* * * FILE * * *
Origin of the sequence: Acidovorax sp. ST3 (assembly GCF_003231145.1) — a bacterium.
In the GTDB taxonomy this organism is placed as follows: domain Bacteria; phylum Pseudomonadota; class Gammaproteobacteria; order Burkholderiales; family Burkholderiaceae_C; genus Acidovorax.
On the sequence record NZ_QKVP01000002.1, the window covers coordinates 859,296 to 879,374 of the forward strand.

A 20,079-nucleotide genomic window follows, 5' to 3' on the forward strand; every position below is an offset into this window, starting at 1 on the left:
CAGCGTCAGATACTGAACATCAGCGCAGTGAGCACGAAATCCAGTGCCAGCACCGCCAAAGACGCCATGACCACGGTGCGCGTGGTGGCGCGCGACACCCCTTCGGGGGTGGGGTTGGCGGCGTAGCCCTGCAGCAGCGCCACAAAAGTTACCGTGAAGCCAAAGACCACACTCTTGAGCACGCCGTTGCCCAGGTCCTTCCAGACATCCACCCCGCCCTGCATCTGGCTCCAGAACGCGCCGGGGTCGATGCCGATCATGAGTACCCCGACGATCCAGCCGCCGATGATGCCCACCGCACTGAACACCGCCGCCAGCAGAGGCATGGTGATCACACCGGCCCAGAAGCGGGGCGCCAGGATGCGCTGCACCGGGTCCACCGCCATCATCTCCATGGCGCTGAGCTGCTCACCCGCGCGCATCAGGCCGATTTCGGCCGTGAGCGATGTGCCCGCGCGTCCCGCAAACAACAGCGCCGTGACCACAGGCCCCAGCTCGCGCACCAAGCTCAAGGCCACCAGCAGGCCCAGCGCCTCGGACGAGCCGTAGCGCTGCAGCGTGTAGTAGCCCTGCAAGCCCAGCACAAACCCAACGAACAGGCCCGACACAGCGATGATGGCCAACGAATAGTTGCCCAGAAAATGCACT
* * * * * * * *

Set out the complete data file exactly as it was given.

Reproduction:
Origin of the sequence: Acidovorax sp. ST3 (assembly GCF_003231145.1) — a bacterium.
In the GTDB taxonomy this organism is placed as follows: domain Bacteria; phylum Pseudomonadota; class Gammaproteobacteria; order Burkholderiales; family Burkholderiaceae_C; genus Acidovorax.
On the sequence record NZ_QKVP01000002.1, the window covers coordinates 859,296 to 879,374 of the forward strand.

A 20,079-nucleotide genomic window follows, 5' to 3' on the forward strand; every position below is an offset into this window, starting at 1 on the left:
CAGCGTCAGATACTGAACATCAGCGCAGTGAGCACGAAATCCAGTGCCAGCACCGCCAAAGACGCCATGACCACGGTGCGCGTGGTGGCGCGCGACACCCCTTCGGGGGTGGGGTTGGCGGCGTAGCCCTGCAGCAGCGCCACAAAAGTTACCGTGAAGCCAAAGACCACACTCTTGAGCACGCCGTTGCCCAGGTCCTTCCAGACATCCACCCCGCCCTGCATCTGGCTCCAGAACGCGCCGGGGTCGATGCCGATCATGAGTACCCCGACGATCCAGCCGCCGATGATGCCCACCGCACTGAACACCGCCGCCAGCAGAGGCATGGTGATCACACCGGCCCAGAAGCGGGGCGCCAGGATGCGCTGCACCGGGTCCACCGCCATCATCTCCATGGCGCTGAGCTGCTCACCCGCGCGCATCAGGCCGATTTCGGCCGTGAGCGATGTGCCCGCGCGTCCCGCAAACAACAGCGCCGTGACCACAGGCCCCAGCTCGCGCACCAAGCTCAAGGCCACCAGCAGGCCCAGCGCCTCGGACGAGCCGTAGCGCTGCAGCGTGTAGTAGCCCTGCAAGCCCAGCACAAACCCAACGAACAGGCCCGACACAGCGATGATGGCCAACGAATAGTTGCCCAGAAAATGCACT